Venus, Mars, Saturn, Jupiter. How to Observe Them and Where to Look.

Venus, Mars, Saturn, Jupiter.  How to Observe Them and Where to Look.

The most visible planets in our solar system are a joy to behold.  Here's the best equipment and ways to watch our good-neighbours in the sky.

Jupiter NASA

 

Most of us can recognize the difference between a planet and a star.  Sometimes it's because of it's occurrence on the horizon in the western sky like Venus, or its magnitude just seems to be extraordinarily bright relative to the others stars in the night sky, or within the recognizable stars of common constellations.

 

It's reassuring to be able to look up and instinctively know Venus from Mars, Jupiter and Saturn.  It's amazing when we find them and see the rings of Saturn, the bands on Jupiter, the orange and red bloom of Mars, or the yellow haze of Venus. 


Equipment You’ll Need


Your best bet for appreciating the unique characteristics of these 4 planets is a reflector with at least a 3-inch (approximately 75mm)  mirror up to 6-inches (approximately 150mm),  or a refractor with at least a 2.5 inch (63mm) aperture, but a 4-inch (approximately100mm) would provide very good detail.  Typically, reflectors cost less than refractors if you're just now in the market for a scope. If you are looking for a bargain, have a look at the used telescope section of the site, or like the Facebook page Astronomy Telescopes For Sale to receive the latest auctions direct to your Facebook feed.

Mars Hubble

 

How to Find The Planets


The critical question is determining where and when to look.  The planets in our solar system vary, and while usually there is always one in evidence, you have to know where to look, and when its orbit presents the best viewing opportunity.  Not surprisingly, the times often occur deep into the night or very early morning before dusk.  That's the astronomer's lot in life.

 

The best way to plan your planetary viewing is with either a chart, a list or an app.  A good guide to when and where to look in 2014 can make your celestial planning a bit easier. 


Making Observing the Planets Easier


A critical consideration when viewing our local planets in our solar system is a motor-drive on our scopes.  With the exception of the North Star (Polaris), the night sky moves with the rotation of the Earth.  Anyone who has ever viewed the moon with high magnification can see the effect of this rotation.  While we can usually compensate manually for the rotation of the moon and the orbit of the moon, it requires much time and attention.  The same is true for local planets in our solar system.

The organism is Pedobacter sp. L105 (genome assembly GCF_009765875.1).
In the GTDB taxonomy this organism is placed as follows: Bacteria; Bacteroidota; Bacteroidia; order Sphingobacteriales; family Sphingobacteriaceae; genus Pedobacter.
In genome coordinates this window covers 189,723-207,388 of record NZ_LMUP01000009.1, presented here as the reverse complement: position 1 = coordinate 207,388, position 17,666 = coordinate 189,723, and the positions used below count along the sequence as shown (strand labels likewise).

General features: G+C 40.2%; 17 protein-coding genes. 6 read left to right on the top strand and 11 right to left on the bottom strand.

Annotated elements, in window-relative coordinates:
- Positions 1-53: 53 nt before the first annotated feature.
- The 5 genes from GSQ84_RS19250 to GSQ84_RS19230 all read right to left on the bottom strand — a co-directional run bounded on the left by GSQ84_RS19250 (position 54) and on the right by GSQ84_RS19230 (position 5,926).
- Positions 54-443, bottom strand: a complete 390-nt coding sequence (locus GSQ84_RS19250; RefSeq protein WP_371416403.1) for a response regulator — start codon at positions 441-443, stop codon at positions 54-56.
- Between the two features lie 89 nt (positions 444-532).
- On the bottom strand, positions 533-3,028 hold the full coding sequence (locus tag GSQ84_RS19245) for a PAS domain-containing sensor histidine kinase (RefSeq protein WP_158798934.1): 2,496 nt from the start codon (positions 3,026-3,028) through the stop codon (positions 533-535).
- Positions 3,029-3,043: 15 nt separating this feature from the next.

Saturn by NASA

 

If Venus is moving 180° away from Earth while the Earth rotates, our viewing time will be both limited and potentially frustrating.  Orbits vary and sometimes we get lucky, but most times the orbits of our sister planets are in contrarian directions.   Yes, you can find and track our closest planets with manual controls, but if you are moving towards higher magnification you might want to consider a motor drive.

 

What You Could See


The ultimate value of viewing our local solar system is the dramatic and dynamic images we can share with our family and friends.   The first time we actually view the rings of Saturn or see the bands defining Jupiter takes us closer to a great appreciation of the night sky.   Stars are points of light and galaxies are often a fuzzy blur to many.  Our local planets give us the opportunity to wonder and appreciate.  Maybe that's why so many of us watch the skies.   

Jupiter taken with an iphone


You can take a picture of Jupiter with your iphone like the one above using the technique in the link. The planets are joy to behold in the eyepiece but taking pictures of them can be so rewarding too. Have fun.

Find more on: Observing the Night Sky

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